Punch a hole in the abscess with the 4mm biopsy tool.  This is pretty simply.  You place the cutting edge of the punch biopsy against the skin and twist and press until you have reached the hub.  Then remove the tool.  The pus will instantly pour out, so be ready!

Drain the abscess.  This requires some mild squeezing and pressure.  You do not have to be too aggressive, though.

Irrigate the wound, if necessary.  I will do this if the pus is so thick that I am afraid some is still trapped in the abscess cavity.  If the pus is really runny, there may be no need to irrigate.

There is no need for any type of packing material.  Remember that packing material had one function and one function only:  It prevented the wound edges from resealing and the abscess from reforming.  The 4mm punch biopsy tool leaves a perfectly circular hole that will not seal over.

Apply a dressing.  The wound will continue to weep for a day or so. Patients should be encouraged to wash the wound in clean running water, like a shower.

Cultures are unnecessary in most patients.  I would consider a wound culture only immunocompromised patients or who are otherwise complicated.

Similarly, there is no need for antibiotics in most cases since draining the abscess will cure the vast majority.  I would consider an antibiotic if the patient has cellulitis or, again, is a complicated case.

I have found that using the punch biopsy tool has several advantages over my old technique of using a scalpel and packing material.

It’s much faster.  Including the time required to set everything up, the old method takes 10-15 minutes.  I can drain a simple abscess using the Berlin technique easily in 5 minutes.

It’s less expensive.  The punch biopsy tool costs around $2.50 apiece–which is about the same as the cost of a scalpel.  The main cost saving is that I no longer open a suture kit using this new technique, since I no longer need the instruments in it.  That is a savings of about $15.00 per procedure.  Plus I don’t have to open a bottle of packing material!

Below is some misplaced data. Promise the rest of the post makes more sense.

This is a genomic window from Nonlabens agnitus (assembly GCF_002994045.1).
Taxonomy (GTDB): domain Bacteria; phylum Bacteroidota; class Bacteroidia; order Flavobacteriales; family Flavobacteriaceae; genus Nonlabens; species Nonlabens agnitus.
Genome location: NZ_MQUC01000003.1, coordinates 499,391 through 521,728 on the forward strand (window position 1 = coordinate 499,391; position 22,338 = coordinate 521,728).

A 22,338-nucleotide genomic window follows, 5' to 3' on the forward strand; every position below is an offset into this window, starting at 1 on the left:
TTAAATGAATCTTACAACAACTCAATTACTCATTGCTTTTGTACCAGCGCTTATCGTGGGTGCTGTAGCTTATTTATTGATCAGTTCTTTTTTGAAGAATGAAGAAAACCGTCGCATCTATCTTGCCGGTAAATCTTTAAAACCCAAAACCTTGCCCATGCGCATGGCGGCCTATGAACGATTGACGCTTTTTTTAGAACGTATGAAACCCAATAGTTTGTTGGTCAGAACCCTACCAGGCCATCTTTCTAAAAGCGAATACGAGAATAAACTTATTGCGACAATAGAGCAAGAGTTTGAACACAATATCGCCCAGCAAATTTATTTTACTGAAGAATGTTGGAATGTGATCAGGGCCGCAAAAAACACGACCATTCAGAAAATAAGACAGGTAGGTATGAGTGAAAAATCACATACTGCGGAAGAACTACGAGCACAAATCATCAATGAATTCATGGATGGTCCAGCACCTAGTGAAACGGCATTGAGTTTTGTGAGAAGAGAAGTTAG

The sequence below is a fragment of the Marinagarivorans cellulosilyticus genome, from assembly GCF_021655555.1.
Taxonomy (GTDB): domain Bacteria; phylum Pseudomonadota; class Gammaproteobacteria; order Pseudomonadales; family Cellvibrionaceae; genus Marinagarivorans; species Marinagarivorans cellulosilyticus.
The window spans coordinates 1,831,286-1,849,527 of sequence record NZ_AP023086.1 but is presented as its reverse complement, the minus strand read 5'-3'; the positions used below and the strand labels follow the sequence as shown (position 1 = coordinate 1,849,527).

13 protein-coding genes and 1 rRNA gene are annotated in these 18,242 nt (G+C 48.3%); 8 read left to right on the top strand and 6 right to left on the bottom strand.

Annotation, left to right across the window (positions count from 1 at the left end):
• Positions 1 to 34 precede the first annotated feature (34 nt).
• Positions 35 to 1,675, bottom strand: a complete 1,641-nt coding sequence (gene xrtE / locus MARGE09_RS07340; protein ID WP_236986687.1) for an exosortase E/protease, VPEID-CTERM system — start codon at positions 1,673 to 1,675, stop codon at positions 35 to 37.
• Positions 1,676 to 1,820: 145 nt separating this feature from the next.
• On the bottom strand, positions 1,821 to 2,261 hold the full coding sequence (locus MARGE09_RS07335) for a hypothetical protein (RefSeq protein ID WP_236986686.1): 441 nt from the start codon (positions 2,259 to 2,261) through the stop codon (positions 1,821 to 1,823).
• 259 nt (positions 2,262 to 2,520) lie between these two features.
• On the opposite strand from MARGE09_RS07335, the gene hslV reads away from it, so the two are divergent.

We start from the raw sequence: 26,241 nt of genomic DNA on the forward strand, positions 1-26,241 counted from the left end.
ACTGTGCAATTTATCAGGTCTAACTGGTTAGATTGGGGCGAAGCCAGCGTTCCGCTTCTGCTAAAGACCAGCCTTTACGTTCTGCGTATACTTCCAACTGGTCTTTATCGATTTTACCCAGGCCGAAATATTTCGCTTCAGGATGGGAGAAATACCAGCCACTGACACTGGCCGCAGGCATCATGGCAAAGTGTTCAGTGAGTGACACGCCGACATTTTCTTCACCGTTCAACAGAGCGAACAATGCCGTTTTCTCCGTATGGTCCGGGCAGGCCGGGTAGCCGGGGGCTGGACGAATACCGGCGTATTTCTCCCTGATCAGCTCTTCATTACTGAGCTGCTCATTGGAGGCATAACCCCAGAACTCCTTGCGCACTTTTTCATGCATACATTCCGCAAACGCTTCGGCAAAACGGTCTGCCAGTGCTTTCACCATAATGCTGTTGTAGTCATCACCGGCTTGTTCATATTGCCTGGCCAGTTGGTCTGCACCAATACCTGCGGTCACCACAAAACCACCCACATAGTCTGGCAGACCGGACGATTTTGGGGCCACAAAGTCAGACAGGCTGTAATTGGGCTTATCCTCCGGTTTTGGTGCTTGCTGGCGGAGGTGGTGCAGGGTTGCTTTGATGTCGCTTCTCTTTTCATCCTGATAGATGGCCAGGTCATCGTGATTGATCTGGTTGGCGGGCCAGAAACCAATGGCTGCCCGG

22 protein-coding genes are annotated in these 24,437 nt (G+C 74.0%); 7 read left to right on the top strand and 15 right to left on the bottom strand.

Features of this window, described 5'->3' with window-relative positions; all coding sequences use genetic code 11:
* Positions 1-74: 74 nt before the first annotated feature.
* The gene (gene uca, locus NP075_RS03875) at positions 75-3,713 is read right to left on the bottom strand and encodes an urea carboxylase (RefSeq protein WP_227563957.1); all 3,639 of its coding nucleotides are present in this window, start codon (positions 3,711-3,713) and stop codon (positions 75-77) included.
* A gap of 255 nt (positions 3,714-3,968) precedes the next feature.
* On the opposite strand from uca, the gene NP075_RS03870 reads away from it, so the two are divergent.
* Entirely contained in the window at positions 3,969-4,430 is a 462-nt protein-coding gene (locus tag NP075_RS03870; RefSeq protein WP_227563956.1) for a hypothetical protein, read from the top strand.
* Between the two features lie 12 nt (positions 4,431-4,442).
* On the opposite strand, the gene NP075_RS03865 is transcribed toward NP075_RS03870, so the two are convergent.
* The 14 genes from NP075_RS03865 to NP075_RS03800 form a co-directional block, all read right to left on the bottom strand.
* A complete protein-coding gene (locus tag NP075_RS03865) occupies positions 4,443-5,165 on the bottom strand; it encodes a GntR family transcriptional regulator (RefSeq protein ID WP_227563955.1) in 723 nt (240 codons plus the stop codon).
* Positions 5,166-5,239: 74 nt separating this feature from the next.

I have lost count of the number of abscesses I have now drained using a punch biopsy tool.  In my informal series, I have had no complications, no problems and no treatment failures. Here is another case:

What technique do you use to drain simple abscesses?  Have you had success with an alternative technique?  Please comment!

2 thoughts on “A Better Way to Drain Abscesses: The Berlin Technique

  1. Bertram Moshier

    What about looking for multiple chambers, especially for “iceberg” versions, when using the Berlin method? As you wrote earlier, it is only with examination one knows the extent and number of chambers. One can think it is small, but likeep an iceberg discover more exists below the surface.

    Reply
    1. Jeffrey Keller MD Post author

      Hi Bertram,

      I had the same thought myself when I first began to use the Berlin technique. However, I have only used out with small/moderate sized abscesses on the extremities–and so far, I have and no problems. Were I to encounter a larger abscess in a more problematic area, I would probably go back to fully opening and exploring.

      Reply

Leave a Reply

Your email address will not be published. Required fields are marked *